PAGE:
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LED technology and light uniformity

by | 20 Dec, 2022

LED lighting is nowadays the preferred option for the vast majority of industrial cannabis crops, mainly due to its high photosynthetic efficiency or PPE (Photosynthetic Photon Efficacy) compared to other technologies. This variable relates the electrical power (W) consumed to the amount of light emitted by the LED equipment per unit of time (umol/s). As the power per unit of time is measured in joules (J), the units of the PPE are umol/J.

On the other hand, another of the most decisive factors for the choice of this technology is the lower price of LED equipment designed for technical horticulture compared to its price a few years ago. Finally, the price of this equipment allows the cannabis industry to make significant investments in LED technology that will allow a much faster ROI (Return of Investment) than using other technologies, all other things being equal.

One of the most important details to optimize the crop is to try to ensure that the plants receive the most suitable recipe (or type and amount of light) depending on the stage of development they are at. The most suitable light recipe to encourage rooting during the first few days, which will allow optimal development, depends very much on the ratio of red light to far-red light, as well as the supply of blue light.

According to Philips PhD Céline C.S. Nicole-de Groot, whom we had the opportunity to meet on a visit to Light 4 Food during Greentech 2022, it is interesting to test “dynamic recipes” of light. A “dynamic recipe” involves changing the type of light the plants receive depending on the stage of development and it can mean an improvement of 5-7 days per crop cycle. Also, she states that “young shoots root best when you use the right combination of red/far-red lighting. A standard light recipe does not contain far-red. That means that you have to add some far-red during the propagation phase to achieve synchronized rooting”.

This practices will promote uniform root growth in length and volume, improving clone length, variables necessary for uniform growth in the vegetative and flowering phase. According to Signify, root development must be stimulated by a specific light recipe (spectrum and intensity) during the first week of propagation, which is then adjusted to stimulate the development of the clones.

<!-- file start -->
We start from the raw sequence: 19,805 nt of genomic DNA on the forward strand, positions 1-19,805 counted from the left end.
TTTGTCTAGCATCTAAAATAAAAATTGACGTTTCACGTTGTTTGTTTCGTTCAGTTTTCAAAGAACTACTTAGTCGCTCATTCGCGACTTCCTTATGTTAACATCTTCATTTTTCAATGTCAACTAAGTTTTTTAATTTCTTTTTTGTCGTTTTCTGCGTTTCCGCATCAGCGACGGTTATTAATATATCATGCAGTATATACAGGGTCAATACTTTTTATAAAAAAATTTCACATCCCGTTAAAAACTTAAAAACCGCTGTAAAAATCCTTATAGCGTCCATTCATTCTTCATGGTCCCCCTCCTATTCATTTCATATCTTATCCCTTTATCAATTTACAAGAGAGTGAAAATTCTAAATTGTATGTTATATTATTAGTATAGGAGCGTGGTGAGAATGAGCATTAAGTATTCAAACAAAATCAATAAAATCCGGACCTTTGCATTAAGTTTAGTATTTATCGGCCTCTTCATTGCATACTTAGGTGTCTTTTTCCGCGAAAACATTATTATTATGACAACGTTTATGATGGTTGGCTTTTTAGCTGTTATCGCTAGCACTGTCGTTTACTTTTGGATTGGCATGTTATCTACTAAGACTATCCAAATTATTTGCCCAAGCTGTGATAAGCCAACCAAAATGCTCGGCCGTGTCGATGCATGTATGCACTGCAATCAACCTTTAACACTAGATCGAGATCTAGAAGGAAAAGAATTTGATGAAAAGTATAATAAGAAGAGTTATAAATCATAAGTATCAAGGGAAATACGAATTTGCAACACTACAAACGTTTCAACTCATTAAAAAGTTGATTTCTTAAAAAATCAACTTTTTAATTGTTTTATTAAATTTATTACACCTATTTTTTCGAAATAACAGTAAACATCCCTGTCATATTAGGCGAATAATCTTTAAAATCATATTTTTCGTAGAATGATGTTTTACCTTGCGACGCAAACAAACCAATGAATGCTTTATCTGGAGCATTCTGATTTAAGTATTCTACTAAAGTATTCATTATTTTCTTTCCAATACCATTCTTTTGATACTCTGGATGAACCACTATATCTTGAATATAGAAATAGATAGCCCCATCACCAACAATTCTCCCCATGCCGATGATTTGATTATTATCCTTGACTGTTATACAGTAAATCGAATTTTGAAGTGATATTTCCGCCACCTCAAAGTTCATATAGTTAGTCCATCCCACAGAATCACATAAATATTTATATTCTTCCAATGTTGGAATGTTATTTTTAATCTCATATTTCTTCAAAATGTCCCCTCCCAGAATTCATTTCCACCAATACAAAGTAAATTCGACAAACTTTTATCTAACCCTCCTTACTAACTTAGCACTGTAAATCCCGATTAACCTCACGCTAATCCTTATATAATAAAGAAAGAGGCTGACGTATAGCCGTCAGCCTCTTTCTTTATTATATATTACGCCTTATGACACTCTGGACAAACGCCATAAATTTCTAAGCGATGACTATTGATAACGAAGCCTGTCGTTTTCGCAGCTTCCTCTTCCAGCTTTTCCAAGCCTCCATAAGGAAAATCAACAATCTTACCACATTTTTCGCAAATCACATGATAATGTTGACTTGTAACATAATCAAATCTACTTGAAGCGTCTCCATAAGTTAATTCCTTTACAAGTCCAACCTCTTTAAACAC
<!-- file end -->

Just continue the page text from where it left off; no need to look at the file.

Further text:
Additionally, other authors, such as Marco Pepe and his colleagues at the University of Guelph, have studied in depth and compared the optimisation of light for micropropagation using machine learning algorithms. They obtained interesting information on the importance or sensitivity of different variables with respect to different treatments. In this study, red and far-red light were the most important variables for favoring root length, excluding sucrose. Sucrose was the most important variable during this experiment, used in different concentrations in the culture medium for in vitro propagation (see References to further analyze the aforementioned study):



The uniformity of the canopy of the plants is also very important when managing a crop. It is necessary to ensure that the placement of the luminaires will allow as much uniformity (or homogeneity) of light as possible. The more distance between the light source and the canopy of the plants, the more homogeneity but less intensity.

Considering the amount of investment required for LED technology, it is a priority to find the balance point in the trade-off between intensity and homogeneity. In this way, we minimize the possibility of different growth rates between plants in the same batch during the vegetative and flowering phase. Consequently, the possible inconveniences and the effort required for crop management are reduced.





  • Pepe M, Hesami M, Small F and Jones AMP (2021). Comparative Analysis of Machine Learning and Evolutionary Optimization Algorithms for Precision Micropropagation of Cannabis sativa: Prediction and Validation of in vitro Shoot Growth and Development Based on the Optimization of Light and Carbohydrate Sources. Front. Plant Sci. 12:757869. DOI: https://doi.org/10.3389/fpls.2021.757869



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